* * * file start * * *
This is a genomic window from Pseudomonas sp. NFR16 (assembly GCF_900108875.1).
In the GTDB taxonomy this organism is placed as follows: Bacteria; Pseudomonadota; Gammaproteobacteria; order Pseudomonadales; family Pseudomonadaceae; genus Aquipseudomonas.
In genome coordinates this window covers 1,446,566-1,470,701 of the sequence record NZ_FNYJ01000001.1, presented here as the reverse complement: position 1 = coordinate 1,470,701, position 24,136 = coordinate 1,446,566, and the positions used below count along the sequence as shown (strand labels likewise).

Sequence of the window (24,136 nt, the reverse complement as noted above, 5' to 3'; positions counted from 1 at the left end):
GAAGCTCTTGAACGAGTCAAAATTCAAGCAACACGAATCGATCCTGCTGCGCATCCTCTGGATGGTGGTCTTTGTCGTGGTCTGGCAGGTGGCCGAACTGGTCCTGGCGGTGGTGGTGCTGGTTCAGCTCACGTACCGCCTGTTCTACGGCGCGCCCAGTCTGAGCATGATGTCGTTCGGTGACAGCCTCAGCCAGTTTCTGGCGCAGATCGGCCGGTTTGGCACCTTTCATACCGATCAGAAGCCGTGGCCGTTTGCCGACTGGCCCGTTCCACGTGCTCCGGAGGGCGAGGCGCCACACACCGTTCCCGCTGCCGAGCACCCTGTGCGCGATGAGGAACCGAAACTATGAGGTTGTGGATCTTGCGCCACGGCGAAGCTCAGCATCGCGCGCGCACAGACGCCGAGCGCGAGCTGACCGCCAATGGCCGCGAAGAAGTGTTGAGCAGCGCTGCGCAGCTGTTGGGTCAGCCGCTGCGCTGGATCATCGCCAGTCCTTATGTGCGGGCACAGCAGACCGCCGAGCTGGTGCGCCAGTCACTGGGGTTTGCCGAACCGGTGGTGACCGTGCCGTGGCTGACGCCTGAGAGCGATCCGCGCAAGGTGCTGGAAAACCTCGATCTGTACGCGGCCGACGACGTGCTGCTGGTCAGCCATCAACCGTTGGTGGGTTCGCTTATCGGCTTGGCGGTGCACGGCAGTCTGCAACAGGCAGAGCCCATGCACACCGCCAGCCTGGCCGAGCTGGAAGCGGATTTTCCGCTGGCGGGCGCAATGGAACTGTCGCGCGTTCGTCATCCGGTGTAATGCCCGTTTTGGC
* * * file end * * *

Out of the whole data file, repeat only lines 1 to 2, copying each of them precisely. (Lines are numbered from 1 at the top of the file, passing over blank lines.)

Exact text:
This is a genomic window from Pseudomonas sp. NFR16 (assembly GCF_900108875.1).
In the GTDB taxonomy this organism is placed as follows: Bacteria; Pseudomonadota; Gammaproteobacteria; order Pseudomonadales; family Pseudomonadaceae; genus Aquipseudomonas.